2011/12: The Trail Blazers were dealt a double dose of bad news at the start of the season, as once again Greg Oden would be unable to play, while Brandon Roy announced his retirement due to a degenerative knee condition. The Blazers would eventually release Oden, ending a disastrous tenure, as the one number one pick in the 2007 draft played just 82 games in five seasons with the Blazers, while Kevin Durant chosen second overall had become one of the best players in the NBA. Despite the loss of Roy, the Trail Blazers played well early, winning their first three games as they got off to solid 7-2 start. However, in the middle of January the Blazers losses began to catch up with them. Another disappointment was the play of Raymond Felton, who came into the season out of shape, after being acquired in a three team deal from the Denver Nuggets in the offseason. By the time March arrived, the Trail Blazers decided it was time to rebuild, as Marcus Camby was traded to the Houston Rockets for Jonny Flynn, Hasheem Thabeet and a second round draft pick, while Gerald Wallace was sent to the New Jersey Nets for Mehmet Okur, Shawne Williams and a first round pick. The Blazers would also fire Coach Nate McMillan as they played the rest of the season with interim Coach Kaleb Canales and finished the season with a record of 28-38.
2012/13: With the sixth overall pick in the NBA Draft, the Portland Trail Blazers chose Guard Damian Lillard out of tiny Weber State from the Big Sky Conference. The pick did not bring much excitement, but Lillard had an immediate impact on the fortunes of the Blazers. Under new Coach Terry Stotts the Blazers won their opener, stunning the Los Angeles Lakers 116-106, with Lillard getting 11 assists in his debut as Nicholas Batum scored a team high 26 points. Though they struggled through November winning just five games they went into the New Year above .500 at 15-14. The Trail Blazers continued to play well into January, as they earned a thrilling 92-90 win over the Miami Heat on January 10th thanks to consecutive three point shots by Wesley Matthews to improve to 20-15 on the season. However, they could not build off the emotion of that win as they dropped their next six games. Despite the losing streak the Blazers remained over .500 until February, when a seven game skid around the All-Star Break all but ended their hopes of a winning season. The second half would see injuries overwhelm the Blazers as they lost Nicholas Batum, Wesley Matthews and LaMarcus Aldridge. The Blazers would drop their final 13 games and finish the season with a record of a 33-49. Despite the poor second half Damian Lillard would be a unanimous choice for Rookie of the Year, scoring 19.0 points per game with 6.5 assists per game as he started all 82 games.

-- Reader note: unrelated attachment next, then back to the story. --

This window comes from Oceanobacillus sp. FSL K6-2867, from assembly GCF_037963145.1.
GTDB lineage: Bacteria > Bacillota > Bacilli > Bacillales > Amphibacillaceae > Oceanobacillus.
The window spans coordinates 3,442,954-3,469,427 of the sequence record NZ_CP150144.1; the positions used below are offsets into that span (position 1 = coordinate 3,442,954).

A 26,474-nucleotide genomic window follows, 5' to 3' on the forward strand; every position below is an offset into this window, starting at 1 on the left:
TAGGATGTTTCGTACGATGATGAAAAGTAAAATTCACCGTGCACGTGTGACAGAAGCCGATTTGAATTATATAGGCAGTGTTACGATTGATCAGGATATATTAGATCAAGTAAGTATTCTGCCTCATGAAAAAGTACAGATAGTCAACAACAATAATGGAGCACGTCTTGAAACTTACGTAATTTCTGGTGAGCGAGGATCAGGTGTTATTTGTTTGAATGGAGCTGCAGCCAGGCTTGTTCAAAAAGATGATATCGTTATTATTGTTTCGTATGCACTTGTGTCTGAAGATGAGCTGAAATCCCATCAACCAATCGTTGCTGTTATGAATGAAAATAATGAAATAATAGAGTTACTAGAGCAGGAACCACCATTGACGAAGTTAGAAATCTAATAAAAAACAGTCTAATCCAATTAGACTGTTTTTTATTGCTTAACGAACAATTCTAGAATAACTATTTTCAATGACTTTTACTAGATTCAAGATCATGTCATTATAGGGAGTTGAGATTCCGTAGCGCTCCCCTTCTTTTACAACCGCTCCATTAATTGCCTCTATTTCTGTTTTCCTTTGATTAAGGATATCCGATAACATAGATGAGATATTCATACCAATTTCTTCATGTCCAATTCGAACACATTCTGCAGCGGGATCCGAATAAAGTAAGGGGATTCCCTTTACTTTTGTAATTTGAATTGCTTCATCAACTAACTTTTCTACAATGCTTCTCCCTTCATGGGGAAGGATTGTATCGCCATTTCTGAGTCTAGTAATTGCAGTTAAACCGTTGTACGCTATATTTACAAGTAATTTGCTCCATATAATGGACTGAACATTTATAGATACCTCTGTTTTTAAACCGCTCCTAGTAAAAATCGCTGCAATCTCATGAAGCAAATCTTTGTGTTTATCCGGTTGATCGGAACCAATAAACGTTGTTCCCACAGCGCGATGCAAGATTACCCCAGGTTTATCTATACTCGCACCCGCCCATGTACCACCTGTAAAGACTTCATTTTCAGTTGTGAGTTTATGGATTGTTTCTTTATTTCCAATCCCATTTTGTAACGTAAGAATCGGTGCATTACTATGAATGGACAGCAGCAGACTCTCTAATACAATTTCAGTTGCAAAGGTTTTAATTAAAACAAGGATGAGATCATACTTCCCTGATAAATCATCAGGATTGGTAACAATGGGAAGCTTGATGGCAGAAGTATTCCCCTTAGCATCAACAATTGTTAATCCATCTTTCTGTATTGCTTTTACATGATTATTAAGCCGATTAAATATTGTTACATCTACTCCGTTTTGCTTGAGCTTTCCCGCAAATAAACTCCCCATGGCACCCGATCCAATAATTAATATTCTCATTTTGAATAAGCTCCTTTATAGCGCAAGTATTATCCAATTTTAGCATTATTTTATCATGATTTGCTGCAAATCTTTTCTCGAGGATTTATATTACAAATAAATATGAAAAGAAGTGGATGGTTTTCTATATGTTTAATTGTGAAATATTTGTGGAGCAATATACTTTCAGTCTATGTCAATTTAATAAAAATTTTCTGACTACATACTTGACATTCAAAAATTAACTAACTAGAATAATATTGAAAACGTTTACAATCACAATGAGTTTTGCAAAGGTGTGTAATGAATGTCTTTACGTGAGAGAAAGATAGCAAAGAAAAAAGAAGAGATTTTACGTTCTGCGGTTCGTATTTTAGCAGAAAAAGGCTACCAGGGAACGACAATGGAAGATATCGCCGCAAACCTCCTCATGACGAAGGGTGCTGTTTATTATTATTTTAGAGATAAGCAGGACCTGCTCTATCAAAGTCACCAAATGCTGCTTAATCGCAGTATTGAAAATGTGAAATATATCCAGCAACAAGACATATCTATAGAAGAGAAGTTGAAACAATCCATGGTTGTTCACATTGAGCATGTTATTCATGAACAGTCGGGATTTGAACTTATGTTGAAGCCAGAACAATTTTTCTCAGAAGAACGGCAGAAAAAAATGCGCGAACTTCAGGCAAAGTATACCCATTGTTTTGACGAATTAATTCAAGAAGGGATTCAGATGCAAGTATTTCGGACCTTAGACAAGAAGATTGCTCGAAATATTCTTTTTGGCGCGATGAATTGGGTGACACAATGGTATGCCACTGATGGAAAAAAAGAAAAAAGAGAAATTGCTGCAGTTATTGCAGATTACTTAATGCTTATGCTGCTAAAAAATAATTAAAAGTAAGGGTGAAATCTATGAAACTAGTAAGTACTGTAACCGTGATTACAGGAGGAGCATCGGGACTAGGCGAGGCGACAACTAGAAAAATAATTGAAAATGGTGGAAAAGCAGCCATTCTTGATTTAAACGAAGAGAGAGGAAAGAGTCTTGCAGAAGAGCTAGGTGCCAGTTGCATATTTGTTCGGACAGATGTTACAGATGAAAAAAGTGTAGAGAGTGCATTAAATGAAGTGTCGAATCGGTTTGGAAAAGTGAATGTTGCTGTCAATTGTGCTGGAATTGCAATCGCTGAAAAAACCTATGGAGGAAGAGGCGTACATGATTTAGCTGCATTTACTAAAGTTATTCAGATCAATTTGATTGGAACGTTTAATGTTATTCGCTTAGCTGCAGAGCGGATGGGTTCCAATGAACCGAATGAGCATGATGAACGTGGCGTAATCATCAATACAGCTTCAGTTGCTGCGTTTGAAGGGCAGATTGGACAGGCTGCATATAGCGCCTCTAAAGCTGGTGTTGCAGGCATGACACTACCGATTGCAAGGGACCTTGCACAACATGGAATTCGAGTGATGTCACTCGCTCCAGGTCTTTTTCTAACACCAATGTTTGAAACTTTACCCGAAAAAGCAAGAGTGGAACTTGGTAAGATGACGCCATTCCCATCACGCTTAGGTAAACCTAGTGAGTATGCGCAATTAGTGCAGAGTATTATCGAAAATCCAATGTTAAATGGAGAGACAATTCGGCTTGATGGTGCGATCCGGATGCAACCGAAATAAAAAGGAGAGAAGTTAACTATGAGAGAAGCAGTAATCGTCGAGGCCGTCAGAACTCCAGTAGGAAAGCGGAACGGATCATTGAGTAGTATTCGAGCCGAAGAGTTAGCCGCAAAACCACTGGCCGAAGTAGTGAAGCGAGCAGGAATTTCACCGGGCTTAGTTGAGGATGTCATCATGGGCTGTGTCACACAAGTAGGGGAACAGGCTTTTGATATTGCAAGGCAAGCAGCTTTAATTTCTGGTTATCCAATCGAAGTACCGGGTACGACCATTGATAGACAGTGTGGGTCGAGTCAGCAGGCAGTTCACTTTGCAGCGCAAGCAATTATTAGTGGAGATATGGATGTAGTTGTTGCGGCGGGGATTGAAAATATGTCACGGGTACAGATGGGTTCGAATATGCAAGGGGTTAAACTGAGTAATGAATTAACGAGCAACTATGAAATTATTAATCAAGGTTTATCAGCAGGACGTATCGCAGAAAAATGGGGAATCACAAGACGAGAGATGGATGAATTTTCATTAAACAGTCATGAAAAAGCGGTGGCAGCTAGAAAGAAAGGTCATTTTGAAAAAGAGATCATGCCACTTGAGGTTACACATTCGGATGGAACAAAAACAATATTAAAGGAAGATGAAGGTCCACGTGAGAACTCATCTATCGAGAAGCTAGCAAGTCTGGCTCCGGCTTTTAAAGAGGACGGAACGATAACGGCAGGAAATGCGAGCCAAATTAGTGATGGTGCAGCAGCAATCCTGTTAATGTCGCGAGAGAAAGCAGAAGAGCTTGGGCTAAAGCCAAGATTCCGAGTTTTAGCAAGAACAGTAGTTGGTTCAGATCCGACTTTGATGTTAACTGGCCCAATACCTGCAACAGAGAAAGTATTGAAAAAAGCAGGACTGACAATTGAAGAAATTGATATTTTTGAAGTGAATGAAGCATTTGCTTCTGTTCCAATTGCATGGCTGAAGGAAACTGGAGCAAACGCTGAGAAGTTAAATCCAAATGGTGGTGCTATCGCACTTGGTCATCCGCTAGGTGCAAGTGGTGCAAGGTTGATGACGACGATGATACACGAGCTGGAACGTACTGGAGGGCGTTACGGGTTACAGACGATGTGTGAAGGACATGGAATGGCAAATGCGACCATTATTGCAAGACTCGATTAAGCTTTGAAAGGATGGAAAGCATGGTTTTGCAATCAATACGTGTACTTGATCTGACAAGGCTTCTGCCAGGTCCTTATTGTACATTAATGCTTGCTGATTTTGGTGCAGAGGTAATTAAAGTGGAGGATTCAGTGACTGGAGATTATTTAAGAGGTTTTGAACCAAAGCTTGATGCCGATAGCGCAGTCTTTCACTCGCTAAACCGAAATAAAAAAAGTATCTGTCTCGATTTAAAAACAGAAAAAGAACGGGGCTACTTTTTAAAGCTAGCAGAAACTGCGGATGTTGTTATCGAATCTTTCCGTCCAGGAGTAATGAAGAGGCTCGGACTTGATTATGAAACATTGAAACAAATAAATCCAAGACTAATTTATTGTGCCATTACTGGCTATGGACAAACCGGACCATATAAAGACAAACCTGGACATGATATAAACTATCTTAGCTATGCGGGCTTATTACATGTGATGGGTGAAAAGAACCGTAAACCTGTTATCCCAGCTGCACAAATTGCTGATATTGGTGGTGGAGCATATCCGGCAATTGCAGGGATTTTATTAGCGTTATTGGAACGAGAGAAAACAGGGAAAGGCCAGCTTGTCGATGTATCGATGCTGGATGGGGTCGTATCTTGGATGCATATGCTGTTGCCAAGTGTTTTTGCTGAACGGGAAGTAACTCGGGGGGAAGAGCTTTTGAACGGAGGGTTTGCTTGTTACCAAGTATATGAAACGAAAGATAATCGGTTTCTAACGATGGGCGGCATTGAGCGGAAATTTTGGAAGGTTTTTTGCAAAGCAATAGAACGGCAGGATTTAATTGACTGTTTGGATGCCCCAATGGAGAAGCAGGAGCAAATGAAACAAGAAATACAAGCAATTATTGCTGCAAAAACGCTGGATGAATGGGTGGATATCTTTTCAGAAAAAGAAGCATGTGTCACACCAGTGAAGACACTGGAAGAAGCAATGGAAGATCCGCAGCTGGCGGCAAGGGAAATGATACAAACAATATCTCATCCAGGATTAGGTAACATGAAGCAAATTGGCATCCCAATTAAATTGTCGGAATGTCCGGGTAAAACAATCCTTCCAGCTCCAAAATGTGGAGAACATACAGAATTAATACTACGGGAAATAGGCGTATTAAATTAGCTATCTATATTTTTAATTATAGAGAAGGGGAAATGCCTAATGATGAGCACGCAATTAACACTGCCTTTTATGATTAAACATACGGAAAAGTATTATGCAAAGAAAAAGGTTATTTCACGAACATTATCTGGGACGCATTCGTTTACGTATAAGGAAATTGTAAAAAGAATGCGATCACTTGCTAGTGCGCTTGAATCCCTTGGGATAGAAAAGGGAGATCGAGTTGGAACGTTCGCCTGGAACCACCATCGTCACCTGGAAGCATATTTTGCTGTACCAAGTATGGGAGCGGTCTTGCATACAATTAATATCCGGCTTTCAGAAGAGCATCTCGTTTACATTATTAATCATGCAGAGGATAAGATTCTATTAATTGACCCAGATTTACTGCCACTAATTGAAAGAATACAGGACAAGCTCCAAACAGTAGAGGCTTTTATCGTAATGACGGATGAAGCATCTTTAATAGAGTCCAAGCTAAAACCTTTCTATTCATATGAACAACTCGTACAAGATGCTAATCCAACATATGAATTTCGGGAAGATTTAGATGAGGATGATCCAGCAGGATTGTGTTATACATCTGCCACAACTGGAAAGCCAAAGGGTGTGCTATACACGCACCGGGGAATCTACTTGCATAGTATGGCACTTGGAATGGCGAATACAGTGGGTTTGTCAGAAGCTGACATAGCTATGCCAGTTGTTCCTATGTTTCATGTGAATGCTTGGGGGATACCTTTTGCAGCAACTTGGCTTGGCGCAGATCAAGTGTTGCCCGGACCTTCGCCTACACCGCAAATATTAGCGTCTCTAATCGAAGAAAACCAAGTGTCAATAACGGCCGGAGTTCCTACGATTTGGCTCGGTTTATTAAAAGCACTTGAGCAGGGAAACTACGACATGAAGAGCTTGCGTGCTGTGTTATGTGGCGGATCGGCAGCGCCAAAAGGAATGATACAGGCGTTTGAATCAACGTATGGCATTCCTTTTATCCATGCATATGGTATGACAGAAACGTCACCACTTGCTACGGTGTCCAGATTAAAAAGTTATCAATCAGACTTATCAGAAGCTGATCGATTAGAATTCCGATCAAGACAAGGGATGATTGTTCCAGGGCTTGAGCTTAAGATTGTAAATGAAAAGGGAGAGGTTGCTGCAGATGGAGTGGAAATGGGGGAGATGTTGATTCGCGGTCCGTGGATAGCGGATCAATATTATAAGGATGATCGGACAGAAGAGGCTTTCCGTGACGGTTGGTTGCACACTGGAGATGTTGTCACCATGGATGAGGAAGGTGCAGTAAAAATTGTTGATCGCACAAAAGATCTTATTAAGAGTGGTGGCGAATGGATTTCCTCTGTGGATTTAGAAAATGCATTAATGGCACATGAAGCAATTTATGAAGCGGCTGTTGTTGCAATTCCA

First Game Played October 16, 1970
One Center Court, Suite 200
Portland, OR 97227
Phone: (503) 234-9291
Rolland Todd 1970/71-1971/72
Stu Inman 1971/72
Jack McCloskey 1972/73-1973/74
Lenny Wilikens 1974/75-1975/76
Jack Ramsay 1976/77-1985/86
Mike Schuler 1986/87-1988/89
Rick Adelman 1988/89-1993/94
P.J. Carlisiemo 1994/95-1996/97
Mike Dunleavy 1997/98-2000/01
Maurice Cheeks 2001/02-2004/05
Kevin Pritchard 2004/05
Nate McMillian 2005/06-2011/12
Kaleb Canales 2011/12
Terry Stotts 2012/13-Present
Memorial Coliseum 1970/71-1994/95
Moda Center* 1995/96-Present
*-Known as Rose Garden 1995-2013
NBA Champions: (1)
NBA Finals: (3)
1977, 1990, 1992
Conference Finals: (6)
1977, 1990, 1991, 1992, 1999, 2000
Division Champions: (4)
1978, 1991, 1992, 1999
Playoff Appearences: (29)
1977, 1978, 1979, 1980, 1981, 1983, 1984, 1985, 1986, 1987, 1988, 1989, 1990, 1991, 1992, 1993, 1994, 1995, 1996, 1997, 1998, 1999, 2000, 2001, 2002, 2003, 2009, 2010, 2011
Hall of Famers: (8)
Clyde Drexler G 1983-1995
Drazen Petrovic G 1989/90-1990/91
Scottie Pippen F 1999-2003
Jack Ramsay Coach 1976-1986
Arvydas Sabonis C 1995-01, 2002/03
Bill Walton C 1974-1979
Lenny Wilkens G 1974/75
Lenny Wilkens Coach 1974-1976
Retired Numbers: (11)
13 Dave Twardzik G 1976-1980
14 Lionel Hollins G 1975-1980
15 Larry Steele G 1971-1980
20 Maurice Lucas F 1976-1980, 87/88
22 Clyde Drexler G 1983-1995
30 Bob Gross F 1975-1982
30 Terry Porter G 1985-1995
32 Bill Walton C 1974-1979
36 Lloyd Neal F 1972-1979
45 Geoff Petrie F 1970-1976
77 Jack Ramsay Coach 1976-1986
All-Star Games Hosted:
NBA All-Star Game MVP:
Coach of the Year: (2)
1987 Mike Schuler
1999 Mike Dunleavy
Most Improved Player: (2)
1988 Kevin Duckworth F
2004 Zach Randolph F
Rookie of the Year: (4)
1971 Geoff Petrie F
1972 Sidney Wicks F
2007 Brandon Roy G
2013 Damian Liliard G
NBA 6th Man: (1)
1993 Clifford Robinson F
Defensive Player of the Year:
NBA MVP: (1)
1978 Bill Walton C
NBA Finals MVP: (1)
1977 Bill Walton C
On the Air:
KGW (Channel 8); Comcast SportsNet Northwest
KEX (1190 AM)
Mike Barrett and Mike Rice-TV; Antonio Harvey and Brian Wheeler-Radio
©MMXIV Tank Productions. Stats researched by Frank Fleming, all information, and team names are property of the National Basketball Association. This site is not affiliated with the Portland Trail Blazers of the NBA. This site is maintained for research purposes only. All logos used on this page were from Chris Creamer's Sports Logos Page.
Page created on June 8, 2003. Last updated on February 17, 2014 at 11:20 pm ET.